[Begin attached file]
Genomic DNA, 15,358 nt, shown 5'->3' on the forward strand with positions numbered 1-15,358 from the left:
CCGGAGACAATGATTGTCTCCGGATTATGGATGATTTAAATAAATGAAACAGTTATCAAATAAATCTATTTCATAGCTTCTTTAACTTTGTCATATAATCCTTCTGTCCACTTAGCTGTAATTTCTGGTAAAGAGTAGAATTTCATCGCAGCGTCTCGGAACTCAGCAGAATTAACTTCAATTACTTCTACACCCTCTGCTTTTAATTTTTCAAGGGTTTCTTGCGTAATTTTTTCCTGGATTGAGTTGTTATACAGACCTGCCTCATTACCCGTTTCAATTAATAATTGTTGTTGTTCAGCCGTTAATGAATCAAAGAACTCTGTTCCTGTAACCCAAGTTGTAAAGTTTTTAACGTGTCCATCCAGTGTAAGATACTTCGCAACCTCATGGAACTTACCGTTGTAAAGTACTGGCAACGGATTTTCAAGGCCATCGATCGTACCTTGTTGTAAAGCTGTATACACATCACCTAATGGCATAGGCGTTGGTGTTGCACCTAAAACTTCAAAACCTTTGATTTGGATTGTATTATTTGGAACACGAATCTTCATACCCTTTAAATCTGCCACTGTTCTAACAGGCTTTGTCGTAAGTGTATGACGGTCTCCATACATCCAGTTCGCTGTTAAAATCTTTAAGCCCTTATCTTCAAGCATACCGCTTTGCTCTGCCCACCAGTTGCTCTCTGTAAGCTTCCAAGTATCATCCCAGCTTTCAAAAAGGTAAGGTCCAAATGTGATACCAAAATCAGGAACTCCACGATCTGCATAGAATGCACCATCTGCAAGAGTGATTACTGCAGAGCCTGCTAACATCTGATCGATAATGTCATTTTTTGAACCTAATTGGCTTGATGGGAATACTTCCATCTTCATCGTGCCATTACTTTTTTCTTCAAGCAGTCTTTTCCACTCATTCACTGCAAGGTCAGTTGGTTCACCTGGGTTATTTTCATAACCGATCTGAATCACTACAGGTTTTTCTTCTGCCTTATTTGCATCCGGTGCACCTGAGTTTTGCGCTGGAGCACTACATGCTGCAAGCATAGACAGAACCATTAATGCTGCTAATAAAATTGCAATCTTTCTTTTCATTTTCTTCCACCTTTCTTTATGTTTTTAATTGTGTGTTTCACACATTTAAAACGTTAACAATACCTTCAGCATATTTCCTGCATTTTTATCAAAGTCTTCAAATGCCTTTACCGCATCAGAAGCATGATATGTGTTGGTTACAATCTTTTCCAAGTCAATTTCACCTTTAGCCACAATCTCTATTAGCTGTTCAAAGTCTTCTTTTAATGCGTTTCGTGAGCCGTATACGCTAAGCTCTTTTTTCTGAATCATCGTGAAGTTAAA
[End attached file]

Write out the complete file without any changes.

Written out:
Genomic DNA, 15,358 nt, shown 5'->3' on the forward strand with positions numbered 1-15,358 from the left:
CCGGAGACAATGATTGTCTCCGGATTATGGATGATTTAAATAAATGAAACAGTTATCAAATAAATCTATTTCATAGCTTCTTTAACTTTGTCATATAATCCTTCTGTCCACTTAGCTGTAATTTCTGGTAAAGAGTAGAATTTCATCGCAGCGTCTCGGAACTCAGCAGAATTAACTTCAATTACTTCTACACCCTCTGCTTTTAATTTTTCAAGGGTTTCTTGCGTAATTTTTTCCTGGATTGAGTTGTTATACAGACCTGCCTCATTACCCGTTTCAATTAATAATTGTTGTTGTTCAGCCGTTAATGAATCAAAGAACTCTGTTCCTGTAACCCAAGTTGTAAAGTTTTTAACGTGTCCATCCAGTGTAAGATACTTCGCAACCTCATGGAACTTACCGTTGTAAAGTACTGGCAACGGATTTTCAAGGCCATCGATCGTACCTTGTTGTAAAGCTGTATACACATCACCTAATGGCATAGGCGTTGGTGTTGCACCTAAAACTTCAAAACCTTTGATTTGGATTGTATTATTTGGAACACGAATCTTCATACCCTTTAAATCTGCCACTGTTCTAACAGGCTTTGTCGTAAGTGTATGACGGTCTCCATACATCCAGTTCGCTGTTAAAATCTTTAAGCCCTTATCTTCAAGCATACCGCTTTGCTCTGCCCACCAGTTGCTCTCTGTAAGCTTCCAAGTATCATCCCAGCTTTCAAAAAGGTAAGGTCCAAATGTGATACCAAAATCAGGAACTCCACGATCTGCATAGAATGCACCATCTGCAAGAGTGATTACTGCAGAGCCTGCTAACATCTGATCGATAATGTCATTTTTTGAACCTAATTGGCTTGATGGGAATACTTCCATCTTCATCGTGCCATTACTTTTTTCTTCAAGCAGTCTTTTCCACTCATTCACTGCAAGGTCAGTTGGTTCACCTGGGTTATTTTCATAACCGATCTGAATCACTACAGGTTTTTCTTCTGCCTTATTTGCATCCGGTGCACCTGAGTTTTGCGCTGGAGCACTACATGCTGCAAGCATAGACAGAACCATTAATGCTGCTAATAAAATTGCAATCTTTCTTTTCATTTTCTTCCACCTTTCTTTATGTTTTTAATTGTGTGTTTCACACATTTAAAACGTTAACAATACCTTCAGCATATTTCCTGCATTTTTATCAAAGTCTTCAAATGCCTTTACCGCATCAGAAGCATGATATGTGTTGGTTACAATCTTTTCCAAGTCAATTTCACCTTTAGCCACAATCTCTATTAGCTGTTCAAAGTCTTCTTTTAATGCGTTTCGTGAGCCGTATACGCTAAGCTCTTTTTTCTGAATCATCGTGAAGTTAAA